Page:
Rubber-tracked Cat production switches to US
By Peter Hill
US agricultural and construction equipment giant Caterpillar has moved production of its three smaller Challenger rubber track tractors to its own plant in the US.
Since the mid-size tractor was launched in 1994, the Challenger 35, 45 and 55 (now sold in Europe in Claas colours) have been assembled under contract at New Hollands Versatile factory in Winnipeg, Canada. This was a logical arrangement, given the extent to which major components are shared with New Hollands G/70 series tractors.
But the "little Cats" are now being put together at Caterpillars DeKalb, Illinois, facility where the larger Challengers have been assembled for more than four years.
The US plant also makes Caterpillars VFS (Versatile Flotation System) tracked trailers and "chaser bins", so the move concentrates the companys current farm tractor activities in one location, and saves shipping built-up Mobil-trac undercarriage assemblies to Winnipeg.
Since the company will continue to source components from New Holland (principally the cab and transmission/hydraulics assemblies), few changes result from the move, although Caterpillar has taken the opportunity to upgrade the specification of models now coming off its own assembly line.
Chief among these is a 38% increase in hydraulics oil flow from 120 to 163 litres/min (26 to 36 gal/ min), with an accompanying boost in maximum system pressure from 189 to 200 bar (2750 to 2900psi).
The model 55 benefits from increased maximum power output and greater torque back-up and an improved 60 degree chevron pattern for the drive wheel.
Shortening the rear hitch brings implements 100mm (4in) closer to improve balance and increase effective lift a touch, while revised front weights (similar to E series Challengers) are said to provide a simpler but more efficient counter-weight arrangement. *
Caterpillar has moved production of its smaller three Challenger models (sold in Europe under the Claas name) from New Hollands Winnipeg plant in Canada to its own facility at DeKalb, Illinois, USA.
Spotted at Spains Fima Show… Japanese manufacturer Maruyama is testing the European market with its low-cost, four-wheel drive self-propelled sprayer. Power is provided by a 9.5hp, four-cylinder air-cooled engine. A 400 litre (88 gal) tank sits behind the driver while the 8m (26ft) hydraulically-folded boom can be front or rear-mounted. For full Fima Show report, turn to page 66.
Wash sprayer exteriors
ON-BOARD systems to wash down the inside of sprayer tanks are now pretty common place, but a system which can be used to wash down the outside of sprayers is perhaps not so.
This could all now change after the introduction of new groundwater regulations (Mar 31) relating to the control and disposal of pesticide and the contents of sheep dips.
According to sprayer maker Allman, arable farmers can avoid most of the licence requirements by washing the sprayer inside and out while in the field, with the dilute residue of agri-chemical being sprayed on to the crop, in accordance with label requirements.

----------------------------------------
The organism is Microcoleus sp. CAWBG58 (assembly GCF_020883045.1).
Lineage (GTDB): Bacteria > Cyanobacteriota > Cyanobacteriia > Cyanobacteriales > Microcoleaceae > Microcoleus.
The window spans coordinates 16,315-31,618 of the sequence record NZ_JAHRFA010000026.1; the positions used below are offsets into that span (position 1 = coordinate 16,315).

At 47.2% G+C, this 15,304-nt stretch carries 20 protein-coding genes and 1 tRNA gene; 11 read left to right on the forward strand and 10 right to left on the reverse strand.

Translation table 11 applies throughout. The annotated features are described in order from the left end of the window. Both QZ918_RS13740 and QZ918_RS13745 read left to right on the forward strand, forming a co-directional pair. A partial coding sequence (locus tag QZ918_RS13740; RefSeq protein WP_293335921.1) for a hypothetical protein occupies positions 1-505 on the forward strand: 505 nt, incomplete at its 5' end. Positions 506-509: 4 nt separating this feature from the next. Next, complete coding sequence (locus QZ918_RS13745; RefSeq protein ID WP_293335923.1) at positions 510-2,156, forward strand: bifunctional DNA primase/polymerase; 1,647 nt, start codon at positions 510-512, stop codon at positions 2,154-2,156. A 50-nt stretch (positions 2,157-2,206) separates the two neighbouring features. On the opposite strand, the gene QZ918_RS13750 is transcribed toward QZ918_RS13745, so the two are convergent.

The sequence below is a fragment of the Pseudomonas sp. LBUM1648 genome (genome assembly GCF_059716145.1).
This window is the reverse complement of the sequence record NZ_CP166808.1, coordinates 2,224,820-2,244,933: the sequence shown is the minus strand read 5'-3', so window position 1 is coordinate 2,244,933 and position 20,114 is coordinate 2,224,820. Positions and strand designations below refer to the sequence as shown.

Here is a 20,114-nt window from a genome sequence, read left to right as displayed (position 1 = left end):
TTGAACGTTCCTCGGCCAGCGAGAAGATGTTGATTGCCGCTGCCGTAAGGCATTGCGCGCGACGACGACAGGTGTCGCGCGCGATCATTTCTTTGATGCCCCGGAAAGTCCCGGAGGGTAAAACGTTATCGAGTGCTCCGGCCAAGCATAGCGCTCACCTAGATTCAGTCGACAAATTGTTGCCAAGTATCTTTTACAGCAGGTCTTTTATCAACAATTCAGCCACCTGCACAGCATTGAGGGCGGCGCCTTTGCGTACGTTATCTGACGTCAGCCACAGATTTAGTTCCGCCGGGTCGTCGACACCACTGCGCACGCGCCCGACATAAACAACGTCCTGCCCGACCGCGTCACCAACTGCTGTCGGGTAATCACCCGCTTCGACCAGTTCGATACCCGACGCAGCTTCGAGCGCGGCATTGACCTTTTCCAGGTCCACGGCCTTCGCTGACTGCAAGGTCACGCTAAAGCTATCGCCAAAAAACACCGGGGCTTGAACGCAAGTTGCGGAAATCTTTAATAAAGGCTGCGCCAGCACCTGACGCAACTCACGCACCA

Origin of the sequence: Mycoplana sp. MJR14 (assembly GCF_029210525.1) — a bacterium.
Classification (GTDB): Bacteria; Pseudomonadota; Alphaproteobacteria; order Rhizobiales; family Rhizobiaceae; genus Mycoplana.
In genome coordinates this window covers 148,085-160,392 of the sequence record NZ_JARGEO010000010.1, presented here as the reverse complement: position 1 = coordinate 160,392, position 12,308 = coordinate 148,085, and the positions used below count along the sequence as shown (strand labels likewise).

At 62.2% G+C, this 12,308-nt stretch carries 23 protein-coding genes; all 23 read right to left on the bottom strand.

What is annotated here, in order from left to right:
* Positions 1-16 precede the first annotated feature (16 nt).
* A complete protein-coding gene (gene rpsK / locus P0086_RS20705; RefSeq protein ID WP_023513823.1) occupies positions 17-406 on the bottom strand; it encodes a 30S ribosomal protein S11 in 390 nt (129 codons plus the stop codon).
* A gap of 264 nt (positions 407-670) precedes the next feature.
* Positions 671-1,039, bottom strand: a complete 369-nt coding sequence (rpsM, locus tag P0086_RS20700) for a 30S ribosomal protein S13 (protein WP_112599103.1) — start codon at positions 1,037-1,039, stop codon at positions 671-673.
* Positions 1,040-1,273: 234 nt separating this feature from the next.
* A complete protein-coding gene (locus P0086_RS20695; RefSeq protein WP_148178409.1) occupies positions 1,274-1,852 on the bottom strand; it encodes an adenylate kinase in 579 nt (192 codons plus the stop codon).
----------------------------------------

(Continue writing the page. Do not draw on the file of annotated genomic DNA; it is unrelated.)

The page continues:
Allman now offers an exterior washdown kit comprising a 100 litres tank, attached to the sprayer frame, a 12 litres/min pump driven from the tractors battery, a delivery hose and washdown lance.
Price of the kit is £350. *
Going to grounds…
RENAULT has increased its presence in the grounds care sector with the introduction of the three-strong Groundsman range.
The 52hp Groundsman 210 and 67hp 230 come in two and four-wheel drive variants, the 76hp 240 is available in 4WD only. All are powered by air-cooled direct injection engines driving through a 12 forward/12 reverse transmission, with a dashboard-mounted reverser.
Cab specification includes an adjustable steering wheel, cloth covered seat, full ventilation/heating and opening front and rear windows, and a large area of tinted glass with a glazed section in the roof for increased visibility during loader work.
Dashboard instrumentation provides a digital readout on which the operator can, by means of touchpads, select engine speed, theoretical forward speed, pto speed, or the number of hours worked.
The ability to quickly take readings for the various pto speeds – proportional, 540, 540E or 1000 according to model – and forward speed simplifies calibration and will ensure the operator can maintain the required speed when on operations such as spraying and fertiliser spreading, says Renault.
At the rear end, the tractors boast a lift capacity of 357kg, to handle the larger implements now being used in this sector. A mechanical system with top link draft sensing comes as standard, but the tractors can be fitted with Renaults TCE5 electronic system, where touchpads on the console allow the linkage to be raised, lowered or locked to separately preset positions.
The system also has a rapid eng-agement facility, position or draught control and a transport lock, while external controls on the rear fenders allow the linkage to be operated in 10cm (4in) steps, for safety.
Standard specification for the Groundsman range includes one single and one double acting spool valve and Cat I/II ball ends. An automatic pick-up hitch, air conditioning and a selection of tyres. *
Model Hp Price (£)
210 52 16,200 18,780
230 67 17,465 20,120
240 76 – 21,500